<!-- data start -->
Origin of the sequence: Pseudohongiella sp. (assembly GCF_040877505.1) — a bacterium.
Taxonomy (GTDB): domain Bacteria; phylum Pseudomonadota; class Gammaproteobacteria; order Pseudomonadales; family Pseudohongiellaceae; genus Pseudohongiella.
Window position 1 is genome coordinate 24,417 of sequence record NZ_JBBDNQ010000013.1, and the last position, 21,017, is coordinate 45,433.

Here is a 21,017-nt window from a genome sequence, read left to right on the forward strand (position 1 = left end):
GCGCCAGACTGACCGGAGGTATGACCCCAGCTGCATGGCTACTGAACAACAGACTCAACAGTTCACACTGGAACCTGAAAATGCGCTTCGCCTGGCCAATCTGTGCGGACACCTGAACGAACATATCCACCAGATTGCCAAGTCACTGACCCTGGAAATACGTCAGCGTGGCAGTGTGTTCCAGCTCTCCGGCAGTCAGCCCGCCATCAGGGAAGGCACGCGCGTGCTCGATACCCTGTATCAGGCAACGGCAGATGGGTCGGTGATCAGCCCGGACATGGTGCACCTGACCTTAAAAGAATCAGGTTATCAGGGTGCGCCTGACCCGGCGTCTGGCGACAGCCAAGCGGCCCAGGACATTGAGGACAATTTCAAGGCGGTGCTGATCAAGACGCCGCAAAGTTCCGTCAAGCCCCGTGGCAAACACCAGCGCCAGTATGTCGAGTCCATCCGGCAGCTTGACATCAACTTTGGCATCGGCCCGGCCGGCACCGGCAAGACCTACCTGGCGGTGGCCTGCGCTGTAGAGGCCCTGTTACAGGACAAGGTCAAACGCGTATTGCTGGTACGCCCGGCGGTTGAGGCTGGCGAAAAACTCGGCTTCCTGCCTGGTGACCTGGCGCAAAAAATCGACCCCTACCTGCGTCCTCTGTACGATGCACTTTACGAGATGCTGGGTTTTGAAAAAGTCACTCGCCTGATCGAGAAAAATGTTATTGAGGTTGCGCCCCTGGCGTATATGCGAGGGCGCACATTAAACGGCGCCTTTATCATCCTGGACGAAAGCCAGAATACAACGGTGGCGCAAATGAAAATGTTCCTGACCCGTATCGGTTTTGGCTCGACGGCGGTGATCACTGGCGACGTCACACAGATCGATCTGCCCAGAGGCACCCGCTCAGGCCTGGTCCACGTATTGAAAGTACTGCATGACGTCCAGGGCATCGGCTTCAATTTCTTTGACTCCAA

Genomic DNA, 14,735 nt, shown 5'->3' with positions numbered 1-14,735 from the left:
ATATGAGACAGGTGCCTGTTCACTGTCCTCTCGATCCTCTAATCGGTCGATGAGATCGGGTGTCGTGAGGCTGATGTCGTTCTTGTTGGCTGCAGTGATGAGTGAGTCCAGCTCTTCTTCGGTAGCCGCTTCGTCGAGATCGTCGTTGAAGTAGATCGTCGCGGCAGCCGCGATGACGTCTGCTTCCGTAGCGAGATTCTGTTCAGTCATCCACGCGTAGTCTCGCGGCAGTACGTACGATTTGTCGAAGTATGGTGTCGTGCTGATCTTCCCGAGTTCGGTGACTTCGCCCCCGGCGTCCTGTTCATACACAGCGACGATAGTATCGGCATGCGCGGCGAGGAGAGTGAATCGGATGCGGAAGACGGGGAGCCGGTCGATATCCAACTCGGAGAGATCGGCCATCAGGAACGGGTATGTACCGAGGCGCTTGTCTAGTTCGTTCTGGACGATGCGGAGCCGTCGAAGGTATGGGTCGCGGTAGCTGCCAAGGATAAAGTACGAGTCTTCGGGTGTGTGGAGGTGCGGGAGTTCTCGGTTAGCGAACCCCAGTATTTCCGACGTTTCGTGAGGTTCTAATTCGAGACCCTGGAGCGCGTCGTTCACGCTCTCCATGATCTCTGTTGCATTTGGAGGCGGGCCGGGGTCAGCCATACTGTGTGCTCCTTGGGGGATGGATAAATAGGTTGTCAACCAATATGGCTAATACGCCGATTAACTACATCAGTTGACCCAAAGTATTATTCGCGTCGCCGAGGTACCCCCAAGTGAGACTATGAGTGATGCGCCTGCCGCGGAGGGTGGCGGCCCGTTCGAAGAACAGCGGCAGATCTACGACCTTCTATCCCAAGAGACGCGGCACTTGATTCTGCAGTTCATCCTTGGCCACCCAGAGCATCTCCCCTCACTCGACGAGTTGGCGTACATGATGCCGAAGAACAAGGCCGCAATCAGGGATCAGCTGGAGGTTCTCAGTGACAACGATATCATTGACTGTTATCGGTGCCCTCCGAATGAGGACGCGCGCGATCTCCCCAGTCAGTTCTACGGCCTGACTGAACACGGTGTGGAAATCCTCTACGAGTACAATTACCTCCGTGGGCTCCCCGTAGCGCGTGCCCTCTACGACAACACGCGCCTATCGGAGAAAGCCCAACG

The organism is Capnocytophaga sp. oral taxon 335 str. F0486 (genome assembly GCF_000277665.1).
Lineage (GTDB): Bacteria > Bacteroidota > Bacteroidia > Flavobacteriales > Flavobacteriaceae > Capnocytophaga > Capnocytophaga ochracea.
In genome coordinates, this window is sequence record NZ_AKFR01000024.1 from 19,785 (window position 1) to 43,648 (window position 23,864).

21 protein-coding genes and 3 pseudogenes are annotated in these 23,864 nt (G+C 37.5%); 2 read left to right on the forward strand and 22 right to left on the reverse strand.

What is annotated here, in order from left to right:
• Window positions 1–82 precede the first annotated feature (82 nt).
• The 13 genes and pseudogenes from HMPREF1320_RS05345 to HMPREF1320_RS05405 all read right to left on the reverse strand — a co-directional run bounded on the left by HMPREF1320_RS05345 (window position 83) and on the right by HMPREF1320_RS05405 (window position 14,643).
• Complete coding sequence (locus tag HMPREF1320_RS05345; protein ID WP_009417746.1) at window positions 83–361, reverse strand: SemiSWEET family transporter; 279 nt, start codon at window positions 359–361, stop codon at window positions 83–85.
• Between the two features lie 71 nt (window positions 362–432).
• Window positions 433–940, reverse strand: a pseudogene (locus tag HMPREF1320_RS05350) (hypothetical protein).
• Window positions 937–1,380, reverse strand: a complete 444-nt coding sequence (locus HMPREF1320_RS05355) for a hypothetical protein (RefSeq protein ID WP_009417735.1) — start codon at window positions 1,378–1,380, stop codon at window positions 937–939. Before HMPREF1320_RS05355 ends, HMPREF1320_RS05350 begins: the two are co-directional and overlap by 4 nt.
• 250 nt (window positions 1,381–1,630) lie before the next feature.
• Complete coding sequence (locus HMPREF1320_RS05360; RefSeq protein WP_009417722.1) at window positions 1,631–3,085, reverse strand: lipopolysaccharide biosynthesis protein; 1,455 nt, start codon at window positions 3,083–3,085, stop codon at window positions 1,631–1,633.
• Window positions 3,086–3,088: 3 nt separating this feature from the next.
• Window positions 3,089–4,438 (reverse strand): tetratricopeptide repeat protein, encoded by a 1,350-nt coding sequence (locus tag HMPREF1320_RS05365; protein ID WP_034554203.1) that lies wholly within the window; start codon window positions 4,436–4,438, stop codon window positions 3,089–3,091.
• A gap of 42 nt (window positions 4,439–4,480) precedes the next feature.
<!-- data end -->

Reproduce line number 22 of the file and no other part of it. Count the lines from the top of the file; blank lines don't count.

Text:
• Window positions 3,089–4,438 (reverse strand): tetratricopeptide repeat protein, encoded by a 1,350-nt coding sequence (locus tag HMPREF1320_RS05365; protein ID WP_034554203.1) that lies wholly within the window; start codon window positions 4,436–4,438, stop codon window positions 3,089–3,091.